Jakarta is considering a massive new modernization effort that would pump $125 billion over the next three years into buying a slew of new weapons, including possibly tripling the size of its submarine fleet, according to a draft presidential decree obtained by Benar News.
According to the outlet, the government proposes putting $79.1 billion into procuring new military equipment, while keeping another $13.4 billion for paying off interest on loans, and another $32.5 billion for contingencies and maintenance.
This is a dramatic increase in spending: Jakarta’s defense budget for 2021 is just $9.6 billion, but this plan would increase it to $26.3 billion per year.
“Investment made during the 2021-2024 period will increase Indonesia’s bargaining position to obtain defense equipment at more affordable prices,” Dahnil Anzar Simanjuntak, a spokesperson for Defense Minister Prabowo Subianto, said on Twitter earlier this month. “In addition, because the investment is made in a relatively short time, it can be ascertained that all equipment purchased will be interoperable.”
The draft reportedly includes no firm statements about which equipment will be sought. However, several major deals have recently been reached or pitched that will likely play a part.
A Slew of New, Potential Deals
Last week, Italian shipbuilder Fincantieri announced it had signed a deal of unknown value to sell Indonesia six of its European Multi-Purpose Frigates (FREMMs), an advanced new class of warship in use by several militaries. In France, they are called the Aquitaine class, while Italy’s navy calls them the Bergamini class. The US Navy has also ordered several modified FREMMs to serve as its Constellation-class frigates, of which it may order as many as 20.
In addition, Indonesia is also set to buy two of Italy’s Maestrale-class frigates, an older, smaller class of warship that is about half the size of the 6,700-ton FREMM, and which Jakarta will obtain once they are retired from the Italian Navy. The Fincantieri statement didn’t say when that would be.
According to Nikkei Asia, Indonesia also plans to increase its submarine fleet from four to 12 after the loss of the KRI Nanggala-402, a diesel-electric submarine built in 1977 that sunk in April during a live-fire torpedo drill off the eastern tip of Java. All 53 crew members died in the accident.
April also saw the unveiling of the KF-21 Boramae, an indigenous alternative to the F-35 jointly developed by Indonesia and South Korea. While not an equal to Lockheed Martin’s stealthy jet, the KF-21 will enable South Korea to replace its aging inferior US export fighters, which include the Vietnam War-era F-4 Phantom II and F-5 Tiger.
Jakarta has a 20% stake in the Boramae program. However, in the run-up to the jet’s unveiling, it was widely speculated that due to economic troubles, Prabowo might seek to renegotiate that percentage downward; his appearance at the ceremony at the Korea Aerospace Industries factory in Sacheon-si dispelled those rumors.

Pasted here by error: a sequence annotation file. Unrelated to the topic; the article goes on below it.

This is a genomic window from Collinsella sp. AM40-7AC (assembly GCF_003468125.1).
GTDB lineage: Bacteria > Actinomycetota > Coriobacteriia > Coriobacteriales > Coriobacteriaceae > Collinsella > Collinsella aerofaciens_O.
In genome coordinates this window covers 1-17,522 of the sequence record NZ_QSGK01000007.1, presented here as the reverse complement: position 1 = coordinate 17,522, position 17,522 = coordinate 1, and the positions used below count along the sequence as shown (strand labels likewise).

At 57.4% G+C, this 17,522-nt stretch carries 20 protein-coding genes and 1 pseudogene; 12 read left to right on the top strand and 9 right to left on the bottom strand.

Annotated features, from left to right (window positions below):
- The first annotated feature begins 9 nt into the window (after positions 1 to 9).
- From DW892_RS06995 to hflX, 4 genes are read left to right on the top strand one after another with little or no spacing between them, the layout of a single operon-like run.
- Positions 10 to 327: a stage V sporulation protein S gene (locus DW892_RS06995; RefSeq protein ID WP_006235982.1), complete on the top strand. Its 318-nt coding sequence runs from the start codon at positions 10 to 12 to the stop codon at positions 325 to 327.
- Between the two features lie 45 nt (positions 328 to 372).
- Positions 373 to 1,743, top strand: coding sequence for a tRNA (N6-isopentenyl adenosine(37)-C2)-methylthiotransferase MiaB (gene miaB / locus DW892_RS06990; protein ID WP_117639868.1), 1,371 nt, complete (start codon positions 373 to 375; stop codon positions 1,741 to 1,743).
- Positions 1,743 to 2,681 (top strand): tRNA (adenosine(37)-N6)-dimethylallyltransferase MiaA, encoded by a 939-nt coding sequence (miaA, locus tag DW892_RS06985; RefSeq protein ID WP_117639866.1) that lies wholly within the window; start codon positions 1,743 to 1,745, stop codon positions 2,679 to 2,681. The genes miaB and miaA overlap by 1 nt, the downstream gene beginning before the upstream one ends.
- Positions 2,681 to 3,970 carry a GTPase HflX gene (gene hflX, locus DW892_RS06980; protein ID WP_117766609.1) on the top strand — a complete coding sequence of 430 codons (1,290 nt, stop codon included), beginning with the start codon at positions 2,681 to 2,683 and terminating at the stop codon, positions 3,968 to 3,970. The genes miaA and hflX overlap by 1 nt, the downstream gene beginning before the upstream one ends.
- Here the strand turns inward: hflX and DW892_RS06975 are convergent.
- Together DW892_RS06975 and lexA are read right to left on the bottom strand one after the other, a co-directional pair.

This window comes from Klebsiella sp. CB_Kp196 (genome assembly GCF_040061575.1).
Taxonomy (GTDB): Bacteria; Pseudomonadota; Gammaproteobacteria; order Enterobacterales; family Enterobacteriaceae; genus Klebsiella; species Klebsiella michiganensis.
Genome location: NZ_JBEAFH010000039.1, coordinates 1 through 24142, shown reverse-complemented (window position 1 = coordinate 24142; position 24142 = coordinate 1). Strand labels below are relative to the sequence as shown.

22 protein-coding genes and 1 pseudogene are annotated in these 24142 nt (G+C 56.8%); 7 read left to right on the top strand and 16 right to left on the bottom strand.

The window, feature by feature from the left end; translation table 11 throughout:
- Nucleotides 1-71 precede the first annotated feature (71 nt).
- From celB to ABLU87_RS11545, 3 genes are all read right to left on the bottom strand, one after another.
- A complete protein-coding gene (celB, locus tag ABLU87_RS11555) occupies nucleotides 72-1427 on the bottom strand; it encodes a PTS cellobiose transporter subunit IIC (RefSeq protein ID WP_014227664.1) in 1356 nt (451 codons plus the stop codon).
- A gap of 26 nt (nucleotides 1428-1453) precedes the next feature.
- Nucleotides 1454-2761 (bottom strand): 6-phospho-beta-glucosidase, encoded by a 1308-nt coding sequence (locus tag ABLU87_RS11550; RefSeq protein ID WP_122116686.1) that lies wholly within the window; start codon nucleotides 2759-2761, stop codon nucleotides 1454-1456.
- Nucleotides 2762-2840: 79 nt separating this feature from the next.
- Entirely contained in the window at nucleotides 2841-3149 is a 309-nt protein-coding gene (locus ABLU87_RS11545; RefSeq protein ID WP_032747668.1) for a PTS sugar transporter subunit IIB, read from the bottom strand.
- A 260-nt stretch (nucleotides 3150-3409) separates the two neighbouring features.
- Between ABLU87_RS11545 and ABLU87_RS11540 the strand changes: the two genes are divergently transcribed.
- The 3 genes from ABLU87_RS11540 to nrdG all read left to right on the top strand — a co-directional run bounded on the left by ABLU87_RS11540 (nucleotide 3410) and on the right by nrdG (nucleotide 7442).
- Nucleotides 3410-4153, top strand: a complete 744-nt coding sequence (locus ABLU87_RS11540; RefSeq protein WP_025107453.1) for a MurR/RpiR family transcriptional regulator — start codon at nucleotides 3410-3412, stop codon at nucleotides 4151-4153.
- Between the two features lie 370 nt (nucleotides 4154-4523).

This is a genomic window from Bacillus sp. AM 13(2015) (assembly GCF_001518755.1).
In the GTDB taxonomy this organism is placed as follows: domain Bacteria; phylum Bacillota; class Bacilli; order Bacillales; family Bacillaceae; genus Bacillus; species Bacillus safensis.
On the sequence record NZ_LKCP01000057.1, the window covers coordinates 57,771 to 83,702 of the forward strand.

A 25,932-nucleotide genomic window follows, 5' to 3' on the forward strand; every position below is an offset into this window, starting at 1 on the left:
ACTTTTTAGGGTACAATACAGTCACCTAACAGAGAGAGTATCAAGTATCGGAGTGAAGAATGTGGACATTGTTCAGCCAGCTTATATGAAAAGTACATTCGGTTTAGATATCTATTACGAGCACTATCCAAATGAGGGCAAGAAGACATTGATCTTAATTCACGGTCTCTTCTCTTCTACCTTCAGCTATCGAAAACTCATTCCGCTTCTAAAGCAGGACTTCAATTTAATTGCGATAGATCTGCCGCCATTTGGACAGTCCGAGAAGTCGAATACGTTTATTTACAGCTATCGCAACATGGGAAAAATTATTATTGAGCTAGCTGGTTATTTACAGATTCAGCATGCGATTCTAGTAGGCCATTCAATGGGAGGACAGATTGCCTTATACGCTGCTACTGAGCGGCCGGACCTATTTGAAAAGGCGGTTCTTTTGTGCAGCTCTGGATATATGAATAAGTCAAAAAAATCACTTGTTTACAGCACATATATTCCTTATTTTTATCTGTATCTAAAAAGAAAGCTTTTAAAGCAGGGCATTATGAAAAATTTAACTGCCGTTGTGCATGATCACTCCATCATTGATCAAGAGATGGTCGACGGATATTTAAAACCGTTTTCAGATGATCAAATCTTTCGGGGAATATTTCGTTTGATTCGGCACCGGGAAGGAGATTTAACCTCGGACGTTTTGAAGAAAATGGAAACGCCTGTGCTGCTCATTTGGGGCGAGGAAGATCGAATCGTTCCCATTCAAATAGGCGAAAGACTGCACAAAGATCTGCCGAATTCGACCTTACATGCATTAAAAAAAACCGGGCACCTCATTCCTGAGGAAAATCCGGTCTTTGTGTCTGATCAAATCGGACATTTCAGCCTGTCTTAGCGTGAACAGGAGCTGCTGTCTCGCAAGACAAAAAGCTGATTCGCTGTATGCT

Lockheed Martin also said last month that the US government would not object if Jakarta wanted to buy more advanced versions of its F-16 fighters, offering the Southeast Asian nation some of its F-16V “Viper” variants, which sport advanced radars and are compatible with newer weapons systems.
On Wednesday, Prabowo signed a letter of intent to buy 36 Rafale fighters from Dassault and eight F-15EX Strike Eagles from Boeing by 2024.
South China Sea Cooperation
According to the South China Morning Post, Jakarta’s primary concern is events in the South China Sea, where several nations have made overlapping claims to groups of small islands that may contain hydrocarbon deposits in the surrounding seafloor. China’s claim is the largest, encompassed by the so-called “Four-Sha” claim to the Paracel and Spratly Island chains as well as Pratas Island and Scarborough Shoal. A small part of this claim overlaps with Indonesia’s, but includes no territory, only sea, and no issue has yet arisen. However, last year Jakarta declined to host US spy planes used to scour the waterway on a daily basis.
On Tuesday, defense ministers of the Association of Southeast Asian Nations (ASEAN), of which Indonesia is a member, held virtual meetings in which they discussed, among other things, working more quickly to finalize a code of conduct for the South China Sea. The document would provide a legal framework for nations to resolve disputes over drilling and exploration rights, fishing rights, and military access.
On Wednesday, ASEAN met with eight dialogue partners - Australia, China, India, Japan, New Zealand, South Korea, Russia, and the US - and India again urged them to complete a code of conduct with China in order to ensure all nations obey and are protected by the 1982 United Nations Convention for the Law of the Sea. The week prior, the foreign ministers of China and ASEAN released a joint statement pledging to avoid provocations in the waterway, and a few days earlier, the naval chiefs of China and Vietnam agreed to establish a hotline for resolving naval situations.
However, the US has made no such agreement to reduce tensions. Despite having no territory within 1,500 miles of the South China Sea, the US Navy has dispatched another carrier battle group to the waterway, with the USS Ronald Reagan arriving on Tuesday. The Biden administration is also mulling the creation of a permanent naval task force assigned to the region, allegedly to “counter China.”